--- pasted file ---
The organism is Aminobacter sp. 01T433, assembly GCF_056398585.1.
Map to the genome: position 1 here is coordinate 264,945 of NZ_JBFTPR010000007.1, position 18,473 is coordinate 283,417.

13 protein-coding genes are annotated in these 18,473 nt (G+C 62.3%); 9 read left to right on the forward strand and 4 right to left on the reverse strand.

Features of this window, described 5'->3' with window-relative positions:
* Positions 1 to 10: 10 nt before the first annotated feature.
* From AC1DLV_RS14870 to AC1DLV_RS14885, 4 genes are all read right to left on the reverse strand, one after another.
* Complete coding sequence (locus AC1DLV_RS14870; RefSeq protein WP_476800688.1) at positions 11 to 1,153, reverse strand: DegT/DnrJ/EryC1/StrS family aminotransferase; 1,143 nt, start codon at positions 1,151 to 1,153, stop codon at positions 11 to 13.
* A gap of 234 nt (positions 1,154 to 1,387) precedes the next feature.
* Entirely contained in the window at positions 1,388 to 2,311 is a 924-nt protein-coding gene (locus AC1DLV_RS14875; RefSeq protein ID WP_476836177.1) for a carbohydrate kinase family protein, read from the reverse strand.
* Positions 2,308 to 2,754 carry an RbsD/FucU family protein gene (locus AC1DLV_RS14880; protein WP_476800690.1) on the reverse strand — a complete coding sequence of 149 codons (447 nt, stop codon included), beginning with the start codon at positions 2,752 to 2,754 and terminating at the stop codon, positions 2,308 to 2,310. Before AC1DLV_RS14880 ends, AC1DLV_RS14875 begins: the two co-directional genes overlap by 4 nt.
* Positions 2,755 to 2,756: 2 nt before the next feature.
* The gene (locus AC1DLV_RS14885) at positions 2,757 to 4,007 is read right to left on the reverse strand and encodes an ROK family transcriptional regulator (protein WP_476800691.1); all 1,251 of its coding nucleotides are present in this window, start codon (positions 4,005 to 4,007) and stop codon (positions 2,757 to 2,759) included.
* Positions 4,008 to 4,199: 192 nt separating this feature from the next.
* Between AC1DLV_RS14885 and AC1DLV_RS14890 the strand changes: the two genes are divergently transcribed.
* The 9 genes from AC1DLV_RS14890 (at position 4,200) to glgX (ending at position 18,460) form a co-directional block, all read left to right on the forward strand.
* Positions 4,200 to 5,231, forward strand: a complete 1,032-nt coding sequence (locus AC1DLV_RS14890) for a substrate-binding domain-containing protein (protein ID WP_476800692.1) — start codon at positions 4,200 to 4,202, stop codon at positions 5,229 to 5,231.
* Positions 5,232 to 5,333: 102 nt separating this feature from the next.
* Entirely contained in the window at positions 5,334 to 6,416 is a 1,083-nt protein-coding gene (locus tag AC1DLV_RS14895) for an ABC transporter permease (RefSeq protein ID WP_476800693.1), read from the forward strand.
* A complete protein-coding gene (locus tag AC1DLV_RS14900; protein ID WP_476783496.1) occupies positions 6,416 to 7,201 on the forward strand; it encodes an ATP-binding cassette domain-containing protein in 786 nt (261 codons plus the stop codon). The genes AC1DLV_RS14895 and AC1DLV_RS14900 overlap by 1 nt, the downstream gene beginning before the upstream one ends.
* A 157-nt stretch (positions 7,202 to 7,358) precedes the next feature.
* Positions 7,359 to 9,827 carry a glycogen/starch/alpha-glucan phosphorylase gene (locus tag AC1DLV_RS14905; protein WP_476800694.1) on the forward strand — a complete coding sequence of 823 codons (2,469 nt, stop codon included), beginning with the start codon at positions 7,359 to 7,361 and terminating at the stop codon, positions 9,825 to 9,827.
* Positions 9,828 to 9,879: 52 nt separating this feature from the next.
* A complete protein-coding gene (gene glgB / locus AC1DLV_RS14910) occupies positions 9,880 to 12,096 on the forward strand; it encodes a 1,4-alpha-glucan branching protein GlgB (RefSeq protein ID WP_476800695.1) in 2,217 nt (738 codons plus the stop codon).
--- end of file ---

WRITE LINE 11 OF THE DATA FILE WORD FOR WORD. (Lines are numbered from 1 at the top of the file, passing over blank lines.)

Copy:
* Positions 2,755 to 2,756: 2 nt before the next feature.